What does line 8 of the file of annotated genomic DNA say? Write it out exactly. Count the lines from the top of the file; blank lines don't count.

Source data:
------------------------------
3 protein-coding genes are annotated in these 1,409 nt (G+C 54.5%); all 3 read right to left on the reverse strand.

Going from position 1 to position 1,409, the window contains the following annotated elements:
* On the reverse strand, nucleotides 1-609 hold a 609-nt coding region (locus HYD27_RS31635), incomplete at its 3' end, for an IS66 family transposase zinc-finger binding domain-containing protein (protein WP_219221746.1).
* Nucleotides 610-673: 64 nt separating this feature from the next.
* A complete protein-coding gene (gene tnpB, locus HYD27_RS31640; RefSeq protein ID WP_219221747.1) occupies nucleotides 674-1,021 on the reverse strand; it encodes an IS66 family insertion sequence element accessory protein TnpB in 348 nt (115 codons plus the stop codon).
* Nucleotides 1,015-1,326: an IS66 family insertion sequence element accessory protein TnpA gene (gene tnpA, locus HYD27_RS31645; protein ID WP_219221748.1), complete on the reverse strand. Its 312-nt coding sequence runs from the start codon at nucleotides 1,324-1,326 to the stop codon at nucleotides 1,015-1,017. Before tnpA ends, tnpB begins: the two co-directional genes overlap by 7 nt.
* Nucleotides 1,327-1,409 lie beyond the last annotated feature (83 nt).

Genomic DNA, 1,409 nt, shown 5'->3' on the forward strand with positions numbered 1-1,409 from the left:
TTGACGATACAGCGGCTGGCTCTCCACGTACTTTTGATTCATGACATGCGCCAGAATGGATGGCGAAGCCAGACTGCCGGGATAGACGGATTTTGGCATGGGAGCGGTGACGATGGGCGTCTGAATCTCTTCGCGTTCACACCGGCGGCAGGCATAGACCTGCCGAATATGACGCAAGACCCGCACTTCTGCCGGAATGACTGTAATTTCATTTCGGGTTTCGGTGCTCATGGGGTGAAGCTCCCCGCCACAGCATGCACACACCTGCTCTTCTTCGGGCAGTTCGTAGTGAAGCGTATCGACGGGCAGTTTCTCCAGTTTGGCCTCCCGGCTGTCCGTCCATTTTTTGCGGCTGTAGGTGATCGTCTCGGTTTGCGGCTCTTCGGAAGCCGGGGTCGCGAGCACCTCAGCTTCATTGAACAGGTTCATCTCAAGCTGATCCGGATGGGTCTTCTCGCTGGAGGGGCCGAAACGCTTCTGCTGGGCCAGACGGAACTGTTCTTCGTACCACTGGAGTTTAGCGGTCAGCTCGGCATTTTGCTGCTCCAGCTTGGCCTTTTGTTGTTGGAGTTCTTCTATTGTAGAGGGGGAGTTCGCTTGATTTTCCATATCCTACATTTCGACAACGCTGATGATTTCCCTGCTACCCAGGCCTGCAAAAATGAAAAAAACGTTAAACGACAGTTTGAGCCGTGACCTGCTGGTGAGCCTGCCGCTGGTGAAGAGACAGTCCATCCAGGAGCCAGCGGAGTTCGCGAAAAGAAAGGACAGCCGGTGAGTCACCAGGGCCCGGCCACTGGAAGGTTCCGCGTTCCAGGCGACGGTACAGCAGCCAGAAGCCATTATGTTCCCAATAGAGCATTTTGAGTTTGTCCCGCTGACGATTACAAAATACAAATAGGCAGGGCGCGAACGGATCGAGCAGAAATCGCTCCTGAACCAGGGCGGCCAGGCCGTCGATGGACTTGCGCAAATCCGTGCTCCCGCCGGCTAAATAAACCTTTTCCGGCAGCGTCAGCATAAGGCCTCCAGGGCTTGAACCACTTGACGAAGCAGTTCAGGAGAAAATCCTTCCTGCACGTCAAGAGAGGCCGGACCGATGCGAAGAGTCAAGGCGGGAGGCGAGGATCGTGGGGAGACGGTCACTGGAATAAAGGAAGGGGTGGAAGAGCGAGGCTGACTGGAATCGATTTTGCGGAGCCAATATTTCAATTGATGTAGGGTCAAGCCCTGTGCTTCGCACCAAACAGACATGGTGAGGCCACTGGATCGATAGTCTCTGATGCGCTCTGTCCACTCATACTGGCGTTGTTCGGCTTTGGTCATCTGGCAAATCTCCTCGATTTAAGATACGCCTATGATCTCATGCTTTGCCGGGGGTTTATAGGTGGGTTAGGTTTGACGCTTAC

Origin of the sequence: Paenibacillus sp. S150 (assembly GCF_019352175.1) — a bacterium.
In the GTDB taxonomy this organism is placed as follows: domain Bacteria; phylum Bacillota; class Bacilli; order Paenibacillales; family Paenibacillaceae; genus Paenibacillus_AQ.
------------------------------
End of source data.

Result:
Genomic DNA, 1,409 nt, shown 5'->3' on the forward strand with positions numbered 1-1,409 from the left: